Confessions of a Clippers hot dog

Dave Ghose

Corin Gillens is one of Huntington Park's biggest stars-even though he doesn't play baseball and his fans don't recognize him or even know his name. The 26-year-old Columbus Clippers promo team member is better known by his three aliases: Mickey Mustard, Kelly Ketchup and Ricky Relish. For the past four years, Gillens has been one of the Clippers employees who race around Huntington Park in oversized hot-dog costumes-the highlight of Clippers games for plenty of youngsters (and quite a few adults, as well). Gillens shared with us some of the tricks of the trade he's learned over the course of some 200 races.

The Right Mix: Wacky shenanigans are the life blood of a good hot-dog race. "You're not a person when you're out there," Gillens says. "Fans see a hot dog, so you want to play things up." But too much horseplay can ruin a race-even if you're dressed as a giant tube steak. "It's kind of a weird dynamic, because the fans love the violence, but you don't want to have too much violence. You want to have just the right amount where it's not over the top, but it's still enough where they're like, 'Oh, that was funny.'" Gillens aims for no more than two stunts per race.

Keep it Real: Racers script their goofy antics ahead of time, but only on rare instances do they preordain a winner-making sure the Jedi hot dog reigns supreme on Star Wars Night, for instance. Once the stunts are over, the race is on, and it's anyone's guess who will win. "We're trying to win," Gillens says. "There's a competition within the promo team to see how many hot dog races you win throughout the year." The goal is to have a close finish. "Close races are always awesome," Gillens says. "When they're calling the race upstairs, we try to make it so close that they don't know who actually won."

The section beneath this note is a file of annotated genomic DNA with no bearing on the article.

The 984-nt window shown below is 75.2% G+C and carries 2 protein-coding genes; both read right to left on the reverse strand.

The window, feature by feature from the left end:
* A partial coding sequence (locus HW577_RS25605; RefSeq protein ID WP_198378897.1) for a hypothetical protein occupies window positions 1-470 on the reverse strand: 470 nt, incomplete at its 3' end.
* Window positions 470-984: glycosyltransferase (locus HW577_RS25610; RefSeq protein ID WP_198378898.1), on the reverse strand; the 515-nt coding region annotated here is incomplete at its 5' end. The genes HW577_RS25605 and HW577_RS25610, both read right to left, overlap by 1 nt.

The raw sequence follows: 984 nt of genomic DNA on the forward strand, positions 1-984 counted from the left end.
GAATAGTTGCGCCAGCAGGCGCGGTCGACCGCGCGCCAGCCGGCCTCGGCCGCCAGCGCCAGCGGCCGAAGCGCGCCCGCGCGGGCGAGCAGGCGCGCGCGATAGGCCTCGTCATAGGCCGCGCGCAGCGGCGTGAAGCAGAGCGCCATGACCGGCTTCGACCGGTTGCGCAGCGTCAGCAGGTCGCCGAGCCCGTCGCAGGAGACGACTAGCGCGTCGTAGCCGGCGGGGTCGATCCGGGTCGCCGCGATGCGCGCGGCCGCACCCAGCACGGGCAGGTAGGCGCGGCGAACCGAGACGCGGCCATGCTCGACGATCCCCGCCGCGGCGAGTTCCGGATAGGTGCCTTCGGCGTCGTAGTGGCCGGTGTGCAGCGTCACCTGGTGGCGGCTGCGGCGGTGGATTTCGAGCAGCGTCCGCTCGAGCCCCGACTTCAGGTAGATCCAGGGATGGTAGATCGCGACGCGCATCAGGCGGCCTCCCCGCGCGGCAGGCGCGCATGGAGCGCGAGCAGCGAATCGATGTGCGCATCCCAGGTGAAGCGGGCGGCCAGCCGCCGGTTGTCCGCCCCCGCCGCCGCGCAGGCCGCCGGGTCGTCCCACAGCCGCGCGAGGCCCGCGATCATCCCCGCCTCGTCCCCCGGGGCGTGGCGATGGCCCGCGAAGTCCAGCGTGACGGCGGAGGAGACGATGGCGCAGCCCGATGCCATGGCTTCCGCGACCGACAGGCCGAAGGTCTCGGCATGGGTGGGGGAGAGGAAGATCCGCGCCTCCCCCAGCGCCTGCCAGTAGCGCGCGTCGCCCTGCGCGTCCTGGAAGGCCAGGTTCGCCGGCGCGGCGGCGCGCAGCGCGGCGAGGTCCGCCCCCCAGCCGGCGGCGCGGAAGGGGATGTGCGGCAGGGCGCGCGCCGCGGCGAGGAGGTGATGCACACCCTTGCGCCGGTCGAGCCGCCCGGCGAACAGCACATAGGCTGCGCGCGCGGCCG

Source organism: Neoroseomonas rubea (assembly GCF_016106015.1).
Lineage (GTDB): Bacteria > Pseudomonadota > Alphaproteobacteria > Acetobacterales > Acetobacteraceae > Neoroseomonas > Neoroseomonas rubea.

Comedy Gold: After 200 races, Gillens has developed a reliable comedic repertoire. A go-to gag is the "naked hot dog," in which two of the racers strip the third hot dog of its bun, leaving it exposed and embarrassed. Other winners include the "tarp jump" (a drop kick off the rolled-up infield tarp) or the "double clothesline" (a late-surging hot dog knocking down two rivals with its outstretched arms). A victory for relish is also a good thing. "Everybody hates relish," Gillens says. "We like it when relish wins because we like the boos."

Guests of Honor: What's better than three hot dogs in a race? Three hot dogs-plus a celebrity guest. When professional wrestlers Sgt. Slaughter and Jerry "The King" Lawler were visiting Huntington Park, they both made hot-dog race cameos. Gillens' favorite guest appearance, however, occurred during a Star Wars Night two years ago, when the hot dogs beat up Jar Jar Binks during a race.

Dog Days

Dime-a-Dog Night is the Clippers' signature event. On eight Mondays this year, a ravenous horde will descend on Huntington Park, eating boatloads of ultra-cheap frankfurters, as they have for nearly four decades in Columbus. "I keep wondering when it's going to run out of gas," says Ken Schnacke, the Clippers' general manager and president. "I guess gas is the proper word there." A look at the gluttonous Columbus tradition, by the numbers.

5:The limit per customer. The Clippers created the maximum-first 10, then reduced to five-to stop voracious eaters from ordering 20 to 30 hot dogs at a time.

2.6 million: Hot dogs eaten during Clippers' Dime-a-Dog Nights since 1977

4: How many times those hot dogs, if laid end to end, would wrap around the 55-mile I-270 outerbelt

40,118: The most eaten in one game, a record set on Sept. 1, 2008, the last game at Cooper Stadium

30,000: The average number of hot dogs consumed during a typical Dime-A-Dog Night

1987: The year the Clippers attempted to raise prices with "Two-Bit Dog Night." The change to 25 cents a dog angered fans, and the team brought back Dime-a-Dog the following year